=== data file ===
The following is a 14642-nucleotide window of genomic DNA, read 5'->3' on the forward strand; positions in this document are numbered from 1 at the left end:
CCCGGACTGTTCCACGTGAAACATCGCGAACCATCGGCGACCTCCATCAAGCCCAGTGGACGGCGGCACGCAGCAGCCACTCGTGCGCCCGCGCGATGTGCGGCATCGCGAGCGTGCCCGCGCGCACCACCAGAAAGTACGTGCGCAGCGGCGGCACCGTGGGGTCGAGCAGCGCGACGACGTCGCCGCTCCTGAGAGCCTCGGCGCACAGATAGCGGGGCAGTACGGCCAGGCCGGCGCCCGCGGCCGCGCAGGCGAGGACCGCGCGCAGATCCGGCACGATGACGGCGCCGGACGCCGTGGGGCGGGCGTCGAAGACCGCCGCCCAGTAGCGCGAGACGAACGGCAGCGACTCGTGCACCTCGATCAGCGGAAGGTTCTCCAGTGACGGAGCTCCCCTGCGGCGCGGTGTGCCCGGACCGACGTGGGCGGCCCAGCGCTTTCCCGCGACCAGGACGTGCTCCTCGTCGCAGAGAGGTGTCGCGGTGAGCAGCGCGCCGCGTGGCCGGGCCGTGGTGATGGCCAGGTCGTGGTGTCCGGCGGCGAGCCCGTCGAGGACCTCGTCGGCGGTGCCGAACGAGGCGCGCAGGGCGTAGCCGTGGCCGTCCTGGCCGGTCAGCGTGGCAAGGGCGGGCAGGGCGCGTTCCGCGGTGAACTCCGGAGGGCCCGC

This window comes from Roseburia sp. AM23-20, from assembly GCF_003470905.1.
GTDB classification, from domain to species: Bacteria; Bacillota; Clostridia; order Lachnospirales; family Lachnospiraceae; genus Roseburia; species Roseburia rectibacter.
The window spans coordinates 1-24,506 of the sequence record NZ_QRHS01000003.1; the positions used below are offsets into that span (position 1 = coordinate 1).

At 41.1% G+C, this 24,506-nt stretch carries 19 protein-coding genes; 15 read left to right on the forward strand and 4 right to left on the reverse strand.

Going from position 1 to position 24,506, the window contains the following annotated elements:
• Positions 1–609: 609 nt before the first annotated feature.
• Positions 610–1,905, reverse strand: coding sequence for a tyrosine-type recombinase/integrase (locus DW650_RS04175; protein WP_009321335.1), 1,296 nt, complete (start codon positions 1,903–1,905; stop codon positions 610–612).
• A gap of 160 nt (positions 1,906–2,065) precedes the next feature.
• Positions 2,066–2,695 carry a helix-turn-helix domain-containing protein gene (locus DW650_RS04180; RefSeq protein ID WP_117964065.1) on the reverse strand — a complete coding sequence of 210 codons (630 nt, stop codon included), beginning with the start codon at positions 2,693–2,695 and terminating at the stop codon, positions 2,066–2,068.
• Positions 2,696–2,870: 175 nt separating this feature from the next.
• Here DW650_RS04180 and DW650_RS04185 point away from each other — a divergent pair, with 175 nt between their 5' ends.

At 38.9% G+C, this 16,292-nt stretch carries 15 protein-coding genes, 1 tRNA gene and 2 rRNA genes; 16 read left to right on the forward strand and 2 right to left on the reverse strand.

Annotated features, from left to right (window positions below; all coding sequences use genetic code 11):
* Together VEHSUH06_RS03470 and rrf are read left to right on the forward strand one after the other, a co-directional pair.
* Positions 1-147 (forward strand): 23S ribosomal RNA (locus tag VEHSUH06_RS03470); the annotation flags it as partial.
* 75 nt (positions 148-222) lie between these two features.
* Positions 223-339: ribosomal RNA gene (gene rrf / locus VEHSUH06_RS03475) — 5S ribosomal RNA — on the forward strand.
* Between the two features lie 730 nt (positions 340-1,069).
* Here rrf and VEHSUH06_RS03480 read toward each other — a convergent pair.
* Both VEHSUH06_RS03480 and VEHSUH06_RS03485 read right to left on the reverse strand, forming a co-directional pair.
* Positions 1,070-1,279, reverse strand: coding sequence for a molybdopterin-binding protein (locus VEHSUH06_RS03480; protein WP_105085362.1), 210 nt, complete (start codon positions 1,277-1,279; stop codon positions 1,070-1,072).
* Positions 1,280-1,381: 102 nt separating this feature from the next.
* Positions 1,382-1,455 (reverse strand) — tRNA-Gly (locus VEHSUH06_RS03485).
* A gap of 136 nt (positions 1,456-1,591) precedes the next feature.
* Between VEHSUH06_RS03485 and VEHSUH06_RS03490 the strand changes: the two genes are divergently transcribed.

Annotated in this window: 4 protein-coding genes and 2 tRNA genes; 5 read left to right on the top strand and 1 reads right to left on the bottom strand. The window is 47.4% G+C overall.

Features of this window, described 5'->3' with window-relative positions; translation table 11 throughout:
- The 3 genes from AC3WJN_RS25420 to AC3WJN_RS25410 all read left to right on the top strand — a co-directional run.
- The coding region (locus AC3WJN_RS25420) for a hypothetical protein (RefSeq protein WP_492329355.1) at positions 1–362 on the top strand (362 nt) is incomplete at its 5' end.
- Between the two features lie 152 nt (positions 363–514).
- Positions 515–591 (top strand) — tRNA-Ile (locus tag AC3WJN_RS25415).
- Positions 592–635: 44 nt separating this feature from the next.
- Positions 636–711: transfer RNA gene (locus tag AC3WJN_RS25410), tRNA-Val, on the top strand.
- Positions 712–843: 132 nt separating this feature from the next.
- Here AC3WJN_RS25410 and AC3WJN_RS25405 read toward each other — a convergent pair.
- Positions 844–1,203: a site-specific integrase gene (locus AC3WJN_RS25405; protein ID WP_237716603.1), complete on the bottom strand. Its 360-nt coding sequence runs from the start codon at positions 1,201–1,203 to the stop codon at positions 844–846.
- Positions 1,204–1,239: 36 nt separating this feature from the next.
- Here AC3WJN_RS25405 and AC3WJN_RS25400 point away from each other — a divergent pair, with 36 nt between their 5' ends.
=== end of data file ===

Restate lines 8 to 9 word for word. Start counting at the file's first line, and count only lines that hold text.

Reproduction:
• Positions 1–609: 609 nt before the first annotated feature.
• Positions 610–1,905, reverse strand: coding sequence for a tyrosine-type recombinase/integrase (locus DW650_RS04175; protein WP_009321335.1), 1,296 nt, complete (start codon positions 1,903–1,905; stop codon positions 610–612).